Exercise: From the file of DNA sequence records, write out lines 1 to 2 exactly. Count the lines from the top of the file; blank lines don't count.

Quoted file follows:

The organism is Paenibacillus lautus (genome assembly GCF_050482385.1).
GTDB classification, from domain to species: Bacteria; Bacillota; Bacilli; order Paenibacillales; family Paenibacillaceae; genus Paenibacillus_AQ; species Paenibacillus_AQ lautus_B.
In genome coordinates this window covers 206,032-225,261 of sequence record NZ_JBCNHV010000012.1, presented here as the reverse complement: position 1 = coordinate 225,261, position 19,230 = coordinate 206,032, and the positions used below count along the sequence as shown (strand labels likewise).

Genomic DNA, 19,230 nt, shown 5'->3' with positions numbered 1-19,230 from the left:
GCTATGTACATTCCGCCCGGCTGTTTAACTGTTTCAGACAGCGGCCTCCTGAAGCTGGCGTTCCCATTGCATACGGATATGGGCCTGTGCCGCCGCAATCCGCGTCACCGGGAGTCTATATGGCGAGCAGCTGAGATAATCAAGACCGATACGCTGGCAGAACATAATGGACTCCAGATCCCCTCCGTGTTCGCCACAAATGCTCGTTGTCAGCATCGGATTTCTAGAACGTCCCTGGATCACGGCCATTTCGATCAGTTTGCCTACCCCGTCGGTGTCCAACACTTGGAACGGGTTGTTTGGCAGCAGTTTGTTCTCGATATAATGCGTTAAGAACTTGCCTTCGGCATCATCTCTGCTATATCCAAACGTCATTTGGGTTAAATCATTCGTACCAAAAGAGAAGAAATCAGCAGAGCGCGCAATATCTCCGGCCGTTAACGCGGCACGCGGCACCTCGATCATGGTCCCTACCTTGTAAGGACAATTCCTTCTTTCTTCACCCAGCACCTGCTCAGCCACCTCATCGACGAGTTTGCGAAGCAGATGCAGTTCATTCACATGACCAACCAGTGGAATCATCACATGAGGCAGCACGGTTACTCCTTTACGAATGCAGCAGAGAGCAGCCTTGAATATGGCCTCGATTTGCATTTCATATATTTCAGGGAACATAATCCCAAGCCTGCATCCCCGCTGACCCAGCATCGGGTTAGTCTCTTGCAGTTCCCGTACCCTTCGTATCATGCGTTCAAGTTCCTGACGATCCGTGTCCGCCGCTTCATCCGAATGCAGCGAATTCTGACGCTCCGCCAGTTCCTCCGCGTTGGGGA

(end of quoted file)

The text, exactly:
The organism is Paenibacillus lautus (genome assembly GCF_050482385.1).
GTDB classification, from domain to species: Bacteria; Bacillota; Bacilli; order Paenibacillales; family Paenibacillaceae; genus Paenibacillus_AQ; species Paenibacillus_AQ lautus_B.